Fritz Scheel was the first conductor in 1899. Karl Pohlig was the second conductor in 1907, he resigned June 10, 1912. Leopold Stokowski was the third conductor until 1936. Eugene Ormandy was the fourth.

Source: Those Fabulous Philadelphians: The Life and Times of a Great Orchestra, 1969, p.15-16, 26-29, 100, 112, Herbert Kupferberg, 785 P53ZK

37.  What was the original name of Fort Mifflin?
When the building of Fort Mifflin began in 1772, it was called Fort Mud. During the Revolution General Thomas Mifflin saw to its completion, and it was renamed in his honor. It is located on the Delaware River just below the mouth of the Schuylkill.

Source: Philadelphia Bulletin Almanac, 1976, p.383
38.  Where in The United States was the first church for Italian-speaking people founded?
It was founded in South Philadelphia in 1852 by Bishop John Newmann, and is called St. Magdalene de Pazzi Roman Catholic Church.

Source: Philadelphia Bulletin Almanac, 1976, p 392
39.  Where was the birthplace of The Noble Order of the Knights of Labor, the first labor union to admit workingmen who were not craft workmen?
It was in Philadelphia, in 1869, and under the aegis of local journalist and novelist George Lippard.

Source: Philadelphia Bulletin Almanac, 1976, p. 411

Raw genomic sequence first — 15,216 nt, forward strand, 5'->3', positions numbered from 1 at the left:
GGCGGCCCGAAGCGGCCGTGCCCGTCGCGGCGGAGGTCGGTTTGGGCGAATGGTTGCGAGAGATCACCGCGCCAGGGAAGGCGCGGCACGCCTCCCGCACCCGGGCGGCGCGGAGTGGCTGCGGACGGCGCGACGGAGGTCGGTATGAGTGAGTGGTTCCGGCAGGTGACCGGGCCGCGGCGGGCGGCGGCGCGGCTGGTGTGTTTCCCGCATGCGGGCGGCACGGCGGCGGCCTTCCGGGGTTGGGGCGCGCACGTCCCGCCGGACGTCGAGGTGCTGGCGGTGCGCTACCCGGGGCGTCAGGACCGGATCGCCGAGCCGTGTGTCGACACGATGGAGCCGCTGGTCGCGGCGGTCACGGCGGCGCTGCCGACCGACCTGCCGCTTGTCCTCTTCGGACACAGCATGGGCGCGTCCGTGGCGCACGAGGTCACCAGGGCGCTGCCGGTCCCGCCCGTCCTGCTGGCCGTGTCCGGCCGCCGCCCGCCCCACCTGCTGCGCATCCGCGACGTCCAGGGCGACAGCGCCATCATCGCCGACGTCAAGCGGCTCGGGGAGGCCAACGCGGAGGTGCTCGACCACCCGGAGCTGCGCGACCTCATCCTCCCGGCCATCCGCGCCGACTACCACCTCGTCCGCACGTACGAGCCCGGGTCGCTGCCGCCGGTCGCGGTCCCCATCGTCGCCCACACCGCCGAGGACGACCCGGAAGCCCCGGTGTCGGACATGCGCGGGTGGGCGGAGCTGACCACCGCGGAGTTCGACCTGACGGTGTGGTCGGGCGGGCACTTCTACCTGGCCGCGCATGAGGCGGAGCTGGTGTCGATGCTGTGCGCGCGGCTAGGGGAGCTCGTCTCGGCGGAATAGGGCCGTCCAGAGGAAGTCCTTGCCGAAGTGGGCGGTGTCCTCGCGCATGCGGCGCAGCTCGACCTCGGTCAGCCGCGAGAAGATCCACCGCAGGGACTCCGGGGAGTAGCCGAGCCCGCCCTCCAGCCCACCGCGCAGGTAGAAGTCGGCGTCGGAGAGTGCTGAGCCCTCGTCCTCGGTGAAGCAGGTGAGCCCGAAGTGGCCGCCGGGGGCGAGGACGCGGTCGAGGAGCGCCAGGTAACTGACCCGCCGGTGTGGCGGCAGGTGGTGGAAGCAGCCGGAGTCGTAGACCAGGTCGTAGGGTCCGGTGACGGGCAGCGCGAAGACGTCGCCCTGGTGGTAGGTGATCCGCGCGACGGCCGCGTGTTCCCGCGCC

40.  Who wrote the song "Oh! Dem Golden Slippers," heard every year at the Mummer's Parade in Philadelphia?
"Oh! Dem Golden Slippers" was written in 1879 by an African American named James A. Bland. It was played in the Mummers' Parade in 1905. It is still played in Mummers' Parades to this day, and the rhythm and harmony lends itself to the dancing of the Golden Slipper, or Mummers' Strut.

Source: Oh! Dem Golden Slippers, 1970, p.115, Charles E. Welch, 394.5 P53W
41.  What are the origins of Richard Allen, founder of the Bethel African Methodist Episcopal Church?
Born in 1760, he was a slave to the Chew family in Germantown till he bought his freedom at 22. He became a minister and in 1787 led a walkout from St. Georges Methodist Church, which was the start of the founding of the first African American church.

Source: Philadelphia Bulletin Almanac, 1976, p.576
42.  Besides Carpenters' Hall, what else did Robert Smith design in Philadelphia?

Besides Carpenters’ Hall, Robert Smith designed the Christ Church steeple and St. Peter’s Church located at 3rd and Pine Streets.

Source: Philadelphia Architecture: A Guide to the City, 1994, p.26, 142, John Andrew Gallery, 720.9748 P53A

43.  What was the first modern skyscraper in Philadelphia?
It was the PSFS Building, designed by George Howe and William Lecaze, and then constructed by the Philadelphia Saving Fund Society in 1932. Standing at 12th and Market Streets, it rose 36-stories high, and was topped by a lighted sign reading PSFS.

Source: Philadelphia Inq., 12/12/1992
44.  Where in Philadelphia was there a film studio which produced more than 2,500 films?